Thursday, April 08, 2010

Palin? Armey? Republican Or Dem? Leader Of Tea Party Is . . . No One! By Phillip Dennis



On Feb. 27 last year, small numbers of middle-class taxpayers gathered in 50 American cities to protest President Obama's $786 billion stimulus bill, signed into law without the bother of reading it. And the Tea Party movement was born.

Organized in less than a week by conservatives on Twitter, the Tea Party movement has grown from political novices into a driving force that is rapidly changing the American political landscape. The fact that no one person is guiding that force seems to encourage some people, and especially the media, to appoint one.

After her speech at the Tea Party Nation convention in Nashville, there was great speculation from the national media about whether Sarah Palin would be the leader of the Tea Party movement. After all, Palin is a known conservative with grass-roots energy and support who is largely in lockstep with the values of the movement.

No Merger With GOP

Others have alluded to former House Majority Leader Dick Armey as the leader of, or spokesperson for, the Tea Party groups around the country.

But neither Palin nor Armey, nor anyone else for that matter, will ever lead or control the Tea Party movement. That's because it's not one body, but many locally organized groups, led by local people — like me, along with two others on the Dallas Tea Party steering committee.

Each of us holds a full-time job and volunteers our time to the Tea Party movement. And while all the Tea Party groups share a number of common values and goals, no one group speaks for the others.

There has also been a great deal of speculation in the media that the Tea Party movement will become a wing of the Republican Party. That won't happen either. The various Tea Parties represent a truly grass-roots movement that operates independently of any political party. That is the beauty and the strength of the Tea Party.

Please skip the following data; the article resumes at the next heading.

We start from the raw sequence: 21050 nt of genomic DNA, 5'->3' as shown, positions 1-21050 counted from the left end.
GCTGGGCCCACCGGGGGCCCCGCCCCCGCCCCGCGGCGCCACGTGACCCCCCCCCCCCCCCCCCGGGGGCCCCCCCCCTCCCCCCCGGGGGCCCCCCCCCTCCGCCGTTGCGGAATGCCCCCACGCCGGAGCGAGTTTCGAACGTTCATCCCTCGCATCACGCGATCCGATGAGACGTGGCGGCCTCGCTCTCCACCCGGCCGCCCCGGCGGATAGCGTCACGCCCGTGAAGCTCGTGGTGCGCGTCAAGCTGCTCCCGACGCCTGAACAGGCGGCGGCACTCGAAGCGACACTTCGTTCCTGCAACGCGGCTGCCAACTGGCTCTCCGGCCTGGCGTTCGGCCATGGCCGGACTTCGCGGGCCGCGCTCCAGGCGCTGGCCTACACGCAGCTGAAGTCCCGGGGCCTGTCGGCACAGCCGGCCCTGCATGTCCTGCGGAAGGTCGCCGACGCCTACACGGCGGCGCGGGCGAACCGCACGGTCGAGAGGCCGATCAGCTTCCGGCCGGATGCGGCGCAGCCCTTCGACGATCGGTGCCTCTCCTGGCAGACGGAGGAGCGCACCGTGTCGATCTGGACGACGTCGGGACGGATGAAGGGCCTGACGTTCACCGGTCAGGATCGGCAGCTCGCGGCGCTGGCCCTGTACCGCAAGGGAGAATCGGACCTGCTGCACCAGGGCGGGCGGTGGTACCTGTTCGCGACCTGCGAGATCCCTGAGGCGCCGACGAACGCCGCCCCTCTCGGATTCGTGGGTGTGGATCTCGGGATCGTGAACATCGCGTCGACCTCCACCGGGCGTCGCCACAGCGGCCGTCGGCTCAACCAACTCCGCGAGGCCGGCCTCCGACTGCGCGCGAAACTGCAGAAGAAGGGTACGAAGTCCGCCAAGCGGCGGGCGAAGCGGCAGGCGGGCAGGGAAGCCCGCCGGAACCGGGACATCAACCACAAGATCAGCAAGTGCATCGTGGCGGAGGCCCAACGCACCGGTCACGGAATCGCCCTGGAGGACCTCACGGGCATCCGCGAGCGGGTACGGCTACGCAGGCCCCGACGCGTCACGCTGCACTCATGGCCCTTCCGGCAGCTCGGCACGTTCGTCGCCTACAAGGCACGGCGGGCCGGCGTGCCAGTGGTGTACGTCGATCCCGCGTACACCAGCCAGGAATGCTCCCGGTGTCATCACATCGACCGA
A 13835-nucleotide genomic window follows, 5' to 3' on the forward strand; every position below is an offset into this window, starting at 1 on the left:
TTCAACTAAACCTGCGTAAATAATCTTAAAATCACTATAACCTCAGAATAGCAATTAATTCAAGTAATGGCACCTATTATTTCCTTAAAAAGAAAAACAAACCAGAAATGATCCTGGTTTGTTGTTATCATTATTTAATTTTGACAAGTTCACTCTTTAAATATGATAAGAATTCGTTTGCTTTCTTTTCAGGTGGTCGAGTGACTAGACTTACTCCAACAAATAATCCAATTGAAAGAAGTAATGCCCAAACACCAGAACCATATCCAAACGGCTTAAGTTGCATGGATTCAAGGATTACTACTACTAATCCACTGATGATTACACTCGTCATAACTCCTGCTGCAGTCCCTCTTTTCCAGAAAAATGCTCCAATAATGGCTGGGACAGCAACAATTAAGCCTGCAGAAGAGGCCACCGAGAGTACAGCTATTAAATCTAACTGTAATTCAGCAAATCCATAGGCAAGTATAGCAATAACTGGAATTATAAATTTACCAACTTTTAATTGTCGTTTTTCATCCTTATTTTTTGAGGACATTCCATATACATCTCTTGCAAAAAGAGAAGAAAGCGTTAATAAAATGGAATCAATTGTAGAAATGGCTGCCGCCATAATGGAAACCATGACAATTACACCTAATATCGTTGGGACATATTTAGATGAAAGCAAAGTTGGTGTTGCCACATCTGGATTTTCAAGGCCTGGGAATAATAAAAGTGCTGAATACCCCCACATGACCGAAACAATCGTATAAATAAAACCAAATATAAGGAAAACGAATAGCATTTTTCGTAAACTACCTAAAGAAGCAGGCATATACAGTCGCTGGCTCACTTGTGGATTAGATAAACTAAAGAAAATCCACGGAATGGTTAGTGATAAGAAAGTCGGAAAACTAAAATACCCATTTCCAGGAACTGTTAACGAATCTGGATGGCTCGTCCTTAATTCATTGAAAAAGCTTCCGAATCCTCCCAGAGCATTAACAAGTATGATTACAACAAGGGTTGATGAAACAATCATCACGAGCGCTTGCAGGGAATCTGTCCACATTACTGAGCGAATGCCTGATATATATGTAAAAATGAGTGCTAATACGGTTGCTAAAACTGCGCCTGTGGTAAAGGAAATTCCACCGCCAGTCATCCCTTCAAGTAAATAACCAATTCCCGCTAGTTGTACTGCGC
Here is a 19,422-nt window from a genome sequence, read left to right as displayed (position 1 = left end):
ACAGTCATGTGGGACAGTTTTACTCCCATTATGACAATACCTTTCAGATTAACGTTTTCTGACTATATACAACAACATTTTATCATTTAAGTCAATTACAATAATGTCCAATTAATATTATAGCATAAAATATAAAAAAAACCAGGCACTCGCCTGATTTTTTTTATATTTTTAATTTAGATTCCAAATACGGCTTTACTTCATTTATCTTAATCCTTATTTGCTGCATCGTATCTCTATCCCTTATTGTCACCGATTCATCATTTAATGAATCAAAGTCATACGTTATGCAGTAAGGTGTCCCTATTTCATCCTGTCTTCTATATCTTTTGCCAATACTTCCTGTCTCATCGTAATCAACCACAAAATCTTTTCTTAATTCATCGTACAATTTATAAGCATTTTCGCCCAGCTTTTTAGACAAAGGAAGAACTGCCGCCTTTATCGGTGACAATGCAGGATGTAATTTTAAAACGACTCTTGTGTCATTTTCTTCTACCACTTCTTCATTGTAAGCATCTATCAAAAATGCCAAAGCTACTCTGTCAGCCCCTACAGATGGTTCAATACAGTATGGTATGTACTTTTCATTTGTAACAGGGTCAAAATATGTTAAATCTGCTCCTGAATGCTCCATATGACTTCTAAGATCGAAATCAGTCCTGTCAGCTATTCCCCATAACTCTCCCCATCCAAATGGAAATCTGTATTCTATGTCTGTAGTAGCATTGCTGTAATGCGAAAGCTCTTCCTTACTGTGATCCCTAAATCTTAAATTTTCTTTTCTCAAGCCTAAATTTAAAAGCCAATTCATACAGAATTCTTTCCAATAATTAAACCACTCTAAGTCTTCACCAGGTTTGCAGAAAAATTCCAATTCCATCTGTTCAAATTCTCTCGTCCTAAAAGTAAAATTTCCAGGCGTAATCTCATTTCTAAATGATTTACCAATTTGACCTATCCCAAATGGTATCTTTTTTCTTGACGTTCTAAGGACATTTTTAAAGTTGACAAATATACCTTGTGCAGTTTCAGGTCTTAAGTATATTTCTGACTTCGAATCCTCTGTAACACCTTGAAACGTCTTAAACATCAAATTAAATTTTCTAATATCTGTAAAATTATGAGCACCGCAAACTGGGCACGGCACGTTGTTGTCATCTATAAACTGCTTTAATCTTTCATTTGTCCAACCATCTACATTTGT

It is true that many Republicans seek our endorsement because they claim to share our values. But it is also true that the media like to "anoint" a Tea Party candidate. That's what happened in the recent Texas Republican primary.

Several media sources identified GOP challenger Debra Medina as the Tea Party candidate. She wasn't; she was a Republican candidate whom some Tea Party members may have personally supported. Individuals are free to support whomever they choose, but, except for a few groups, mostly PACs, the great majority of Tea Parties are nonpartisan and do not endorse candidates.

The lack of a central authority is one way in which the Tea Party movement differs from some liberal grass-roots groups such as We don't have a George Soros pulling the strings behind the curtain. Most Tea Party leaders are political neophytes brought to action by what they see as reckless fiscal behavior of both political parties.

Independence from national leaders or political parties allows the Tea Party movement freedom to act in accordance with our principles. We are not beholden to the ideology of any individual politician, group, political party or money person. It's a strategy that so far is working well.

Some may wonder why, at a time when the two political parties are becoming even more divided, the Tea Party movement is growing rapidly in numbers and becoming better organized, and has the ability to turn out record numbers of fiscally conservative voters in both the primary and general elections. The Dallas Tea Party alone has grown from 300 members in 12 months to more than 15,000 today.

It's The Economy

One reason we are becoming more effective is that we have largely eschewed social issues. We view fiscal irresponsibility as the greatest danger to America. And so nearly every local Tea Party embraces five basic principles: fiscal responsibility, personal responsibility, limited government, the rule of law and national sovereignty. Of course, many Tea Party members are social conservatives, but economic issues remain the unifying principle.

The Democratic Party has largely ridiculed and insulted the Tea Party movement along with denying its growing power. Many in the Republican Party wish the movement would go away or would like nothing better than to co-opt it. But the Tea Party is wary of current Republicans whom they view as having abandoned core Republican conservative fiscal values.

We believe the worst mistake the movement could make is to replace big-spending Democrats with big-spending Republicans. Many in the movement see the Tea Party as the last chance to save America from financial disaster.

To be most effective, the Tea Party must maintain its independence and spirit against the big-spending politicians in local, state and federal government. Those big spenders, if they haven't yet, will soon learn to fear the Tea Party!

Dennis is the founder of the Dallas Tea Party and sits on the three-member steering committee.

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